This was the most difficult of all! “Decide for yourself when to work and when not to work”, this was probably a slogan to get people sold on working remotely. When there is no hard lines on getting to work and getting off work often becomes, working a bit the whole day. You feel like you are working or thinking about the project 24 hours, but it doesn’t seem like you have done much for a 24 hour workload.

Finally, after three weeks of adjustments, I think I can see the silver lining of how this is going to work. Hope all goes well until the end of the internship!

Week 1: Vagrant

During the application process, quite a few applicants were stuck at setting up the development environment for debci. I would like to improve the experience. At first, I used docker because I was more familiar with it. After finding an empty VagrantFile in the repository, I decided to try something new and went with vagrant. Learned some shell script and user permissions during the process and the biggest find was to use the debian/contrib-stretch64 box rather than debian/stretch64. The contrib version contains the guest addition stuff.

Week 2: Starting First Tasks

I worked on opening a self service section for users to requests tests themselves this week. Got stuck a little bit every step of the way, but not really stuck. Interesting finds that I would like to log.

  • For static file generation, create a symlink in public directory to the file to be generated in public/data/.html and add it to bin/debci-generate-html
  • Sinatra automatically loads layout.erb if it exists, and you can change set :views, <PATH> to change the default directory to store the erb files
  • In order to use Ruby to print to stdout when using foreman start you have to add $stdout.sync = true before the print runs
  • Use the general test API in order to fulfill all the user stories
  • Decide to use Ruby to generate dynamic HTML through erb templates, because it could be more customizable
  • Use Sinatra::ContentFor to seperate JavaScript files into the templates, and create dummy functions in lib/debci/html.rb for static file generation to work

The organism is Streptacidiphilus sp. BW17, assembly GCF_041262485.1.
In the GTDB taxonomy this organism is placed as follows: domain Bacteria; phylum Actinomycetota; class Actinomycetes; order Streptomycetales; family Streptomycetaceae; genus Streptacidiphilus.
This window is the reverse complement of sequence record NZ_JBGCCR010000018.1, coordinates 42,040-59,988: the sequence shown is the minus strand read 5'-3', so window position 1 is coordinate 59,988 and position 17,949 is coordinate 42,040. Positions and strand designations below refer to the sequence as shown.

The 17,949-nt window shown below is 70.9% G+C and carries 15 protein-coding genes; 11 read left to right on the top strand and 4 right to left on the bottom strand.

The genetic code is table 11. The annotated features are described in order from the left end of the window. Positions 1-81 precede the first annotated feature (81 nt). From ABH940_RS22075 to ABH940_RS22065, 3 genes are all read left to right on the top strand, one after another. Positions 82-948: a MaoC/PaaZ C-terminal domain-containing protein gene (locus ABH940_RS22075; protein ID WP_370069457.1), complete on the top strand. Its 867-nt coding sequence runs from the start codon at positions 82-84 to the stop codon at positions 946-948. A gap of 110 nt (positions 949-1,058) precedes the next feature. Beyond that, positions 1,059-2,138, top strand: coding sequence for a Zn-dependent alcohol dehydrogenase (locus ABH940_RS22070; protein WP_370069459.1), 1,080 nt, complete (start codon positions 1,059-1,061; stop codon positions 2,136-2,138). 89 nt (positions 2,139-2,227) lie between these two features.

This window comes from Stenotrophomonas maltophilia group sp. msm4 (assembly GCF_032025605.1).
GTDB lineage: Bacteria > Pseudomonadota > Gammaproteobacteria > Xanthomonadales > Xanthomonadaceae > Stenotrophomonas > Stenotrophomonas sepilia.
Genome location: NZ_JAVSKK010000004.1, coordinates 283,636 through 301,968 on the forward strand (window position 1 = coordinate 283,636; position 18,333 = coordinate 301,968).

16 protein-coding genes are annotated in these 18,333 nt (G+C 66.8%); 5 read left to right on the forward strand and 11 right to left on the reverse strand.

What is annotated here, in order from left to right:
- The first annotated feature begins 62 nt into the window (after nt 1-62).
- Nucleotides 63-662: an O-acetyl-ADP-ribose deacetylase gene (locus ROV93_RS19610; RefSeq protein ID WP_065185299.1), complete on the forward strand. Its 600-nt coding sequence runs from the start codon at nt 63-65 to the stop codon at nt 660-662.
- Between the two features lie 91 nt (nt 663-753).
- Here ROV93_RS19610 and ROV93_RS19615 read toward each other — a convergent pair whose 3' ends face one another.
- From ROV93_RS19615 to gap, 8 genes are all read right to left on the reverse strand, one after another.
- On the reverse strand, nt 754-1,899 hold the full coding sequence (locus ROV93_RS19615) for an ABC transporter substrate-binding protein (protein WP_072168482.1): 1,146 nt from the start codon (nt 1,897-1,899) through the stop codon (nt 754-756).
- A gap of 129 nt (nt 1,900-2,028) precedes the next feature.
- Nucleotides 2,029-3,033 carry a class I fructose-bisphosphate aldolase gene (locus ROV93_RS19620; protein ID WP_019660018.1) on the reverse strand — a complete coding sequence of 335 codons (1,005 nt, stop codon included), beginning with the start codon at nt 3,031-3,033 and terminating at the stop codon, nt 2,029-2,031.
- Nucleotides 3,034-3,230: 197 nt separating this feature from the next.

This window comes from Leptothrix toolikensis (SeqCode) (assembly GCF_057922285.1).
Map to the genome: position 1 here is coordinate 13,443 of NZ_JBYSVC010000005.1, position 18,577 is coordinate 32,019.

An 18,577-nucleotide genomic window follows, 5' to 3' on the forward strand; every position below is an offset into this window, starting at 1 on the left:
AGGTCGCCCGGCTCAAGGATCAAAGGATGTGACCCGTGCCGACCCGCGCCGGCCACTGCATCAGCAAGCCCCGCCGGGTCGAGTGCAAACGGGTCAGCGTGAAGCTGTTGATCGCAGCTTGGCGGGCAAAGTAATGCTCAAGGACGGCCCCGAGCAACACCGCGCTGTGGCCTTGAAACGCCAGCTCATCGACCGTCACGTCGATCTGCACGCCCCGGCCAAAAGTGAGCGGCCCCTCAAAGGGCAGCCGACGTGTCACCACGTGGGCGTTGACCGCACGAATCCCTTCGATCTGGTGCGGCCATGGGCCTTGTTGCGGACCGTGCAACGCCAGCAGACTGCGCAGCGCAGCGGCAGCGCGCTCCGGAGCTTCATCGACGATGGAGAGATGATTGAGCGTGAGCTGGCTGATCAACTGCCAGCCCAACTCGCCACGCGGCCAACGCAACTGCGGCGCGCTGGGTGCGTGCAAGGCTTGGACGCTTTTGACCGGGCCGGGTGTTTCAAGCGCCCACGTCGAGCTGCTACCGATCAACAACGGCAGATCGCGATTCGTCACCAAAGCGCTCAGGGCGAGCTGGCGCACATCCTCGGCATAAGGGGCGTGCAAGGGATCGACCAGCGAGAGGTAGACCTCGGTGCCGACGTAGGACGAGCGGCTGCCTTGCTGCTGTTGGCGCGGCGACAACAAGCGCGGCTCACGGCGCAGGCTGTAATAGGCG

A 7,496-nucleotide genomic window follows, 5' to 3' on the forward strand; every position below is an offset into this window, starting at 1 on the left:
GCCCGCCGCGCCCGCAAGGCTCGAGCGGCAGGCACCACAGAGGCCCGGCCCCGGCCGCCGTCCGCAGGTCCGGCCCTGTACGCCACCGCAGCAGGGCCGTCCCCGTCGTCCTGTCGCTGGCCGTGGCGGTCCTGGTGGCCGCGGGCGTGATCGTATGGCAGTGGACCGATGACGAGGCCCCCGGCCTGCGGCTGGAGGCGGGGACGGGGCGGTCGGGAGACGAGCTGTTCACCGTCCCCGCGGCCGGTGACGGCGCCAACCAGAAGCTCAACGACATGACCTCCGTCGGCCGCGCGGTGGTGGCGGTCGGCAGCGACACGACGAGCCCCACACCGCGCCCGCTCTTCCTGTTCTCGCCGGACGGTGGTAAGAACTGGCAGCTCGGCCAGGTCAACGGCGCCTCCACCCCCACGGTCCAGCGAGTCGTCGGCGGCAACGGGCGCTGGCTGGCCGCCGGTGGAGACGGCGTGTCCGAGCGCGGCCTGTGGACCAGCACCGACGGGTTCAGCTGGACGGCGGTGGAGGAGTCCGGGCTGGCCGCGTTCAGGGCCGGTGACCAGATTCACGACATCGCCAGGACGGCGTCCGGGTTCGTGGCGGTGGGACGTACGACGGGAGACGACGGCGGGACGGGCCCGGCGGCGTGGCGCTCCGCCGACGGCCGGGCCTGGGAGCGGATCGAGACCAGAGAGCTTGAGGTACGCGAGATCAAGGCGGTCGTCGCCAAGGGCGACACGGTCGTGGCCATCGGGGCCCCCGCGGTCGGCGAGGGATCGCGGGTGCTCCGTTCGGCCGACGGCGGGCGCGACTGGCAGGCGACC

Before the internship, I worked as a front end developer, which means JavaScript, JavaScript, and more JavaScript these days. Interesting when I found out that debci would also like the site to work perfectly without JavaScript functioning. This got me thinking about all those time we just neglected users who don’t enable JavaScript. I got curious and checked big sites like Facebook, Twitter, Gmail and found that you will get this big fat warning about turning off JavaScript. Although you get this big fat warning, they all left a “nonJS workable” version available, which is an interesting find.

Week 3: Searching, Pagination & UX

This week, besides the Self Service section, I also tried fixing the search package part of the index page. Currently it just takes what the user inputs and redirect them to the page which may or may not exist.

Things I did or should log down for this week:

We discussed and decided to work on non-JS versions of the Self Service Section. With JavaScript enabled, the UX will be more complicated which requires more time to generate the whole concept and I would like things to work first since it doesn’t exist yet.

That’s all for now, these weekly updates will start to come “weekly” after this post.

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List of comments (2)

  • The blogs are fun to read and insightful. Looking forward to read more.

    I am a GSoC student this year.

    • Hi!
      Thanks for the comment 🙂
      I couldn’t apply to GSoC since I’m not a student anymore, hope you’re learning lots also this summer!